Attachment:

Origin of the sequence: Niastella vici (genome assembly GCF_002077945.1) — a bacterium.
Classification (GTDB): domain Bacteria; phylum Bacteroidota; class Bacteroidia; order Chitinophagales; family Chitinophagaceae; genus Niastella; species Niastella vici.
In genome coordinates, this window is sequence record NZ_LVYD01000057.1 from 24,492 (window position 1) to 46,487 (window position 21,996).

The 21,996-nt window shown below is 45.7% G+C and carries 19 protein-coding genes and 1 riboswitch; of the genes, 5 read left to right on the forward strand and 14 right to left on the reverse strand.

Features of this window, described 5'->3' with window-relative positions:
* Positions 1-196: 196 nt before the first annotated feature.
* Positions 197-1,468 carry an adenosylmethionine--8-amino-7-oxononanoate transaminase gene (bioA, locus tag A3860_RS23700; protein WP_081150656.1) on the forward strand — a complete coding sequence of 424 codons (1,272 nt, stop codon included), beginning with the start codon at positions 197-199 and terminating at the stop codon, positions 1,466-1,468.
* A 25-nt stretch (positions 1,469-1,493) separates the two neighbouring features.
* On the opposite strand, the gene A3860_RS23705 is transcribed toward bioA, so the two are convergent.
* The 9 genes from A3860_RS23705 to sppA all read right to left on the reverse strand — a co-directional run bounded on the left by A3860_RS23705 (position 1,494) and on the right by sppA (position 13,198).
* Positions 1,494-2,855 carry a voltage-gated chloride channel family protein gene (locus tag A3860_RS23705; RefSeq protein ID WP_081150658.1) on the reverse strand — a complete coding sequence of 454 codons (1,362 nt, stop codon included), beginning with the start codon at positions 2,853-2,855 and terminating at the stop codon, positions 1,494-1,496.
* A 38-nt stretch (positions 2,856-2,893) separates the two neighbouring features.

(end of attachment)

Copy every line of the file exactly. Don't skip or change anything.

Origin of the sequence: Niastella vici (genome assembly GCF_002077945.1) — a bacterium.
Classification (GTDB): domain Bacteria; phylum Bacteroidota; class Bacteroidia; order Chitinophagales; family Chitinophagaceae; genus Niastella; species Niastella vici.
In genome coordinates, this window is sequence record NZ_LVYD01000057.1 from 24,492 (window position 1) to 46,487 (window position 21,996).

The 21,996-nt window shown below is 45.7% G+C and carries 19 protein-coding genes and 1 riboswitch; of the genes, 5 read left to right on the forward strand and 14 right to left on the reverse strand.

Features of this window, described 5'->3' with window-relative positions:
* Positions 1-196: 196 nt before the first annotated feature.
* Positions 197-1,468 carry an adenosylmethionine--8-amino-7-oxononanoate transaminase gene (bioA, locus tag A3860_RS23700; protein WP_081150656.1) on the forward strand — a complete coding sequence of 424 codons (1,272 nt, stop codon included), beginning with the start codon at positions 197-199 and terminating at the stop codon, positions 1,466-1,468.
* A 25-nt stretch (positions 1,469-1,493) separates the two neighbouring features.
* On the opposite strand, the gene A3860_RS23705 is transcribed toward bioA, so the two are convergent.
* The 9 genes from A3860_RS23705 to sppA all read right to left on the reverse strand — a co-directional run bounded on the left by A3860_RS23705 (position 1,494) and on the right by sppA (position 13,198).
* Positions 1,494-2,855 carry a voltage-gated chloride channel family protein gene (locus tag A3860_RS23705; RefSeq protein ID WP_081150658.1) on the reverse strand — a complete coding sequence of 454 codons (1,362 nt, stop codon included), beginning with the start codon at positions 2,853-2,855 and terminating at the stop codon, positions 1,494-1,496.
* A 38-nt stretch (positions 2,856-2,893) separates the two neighbouring features.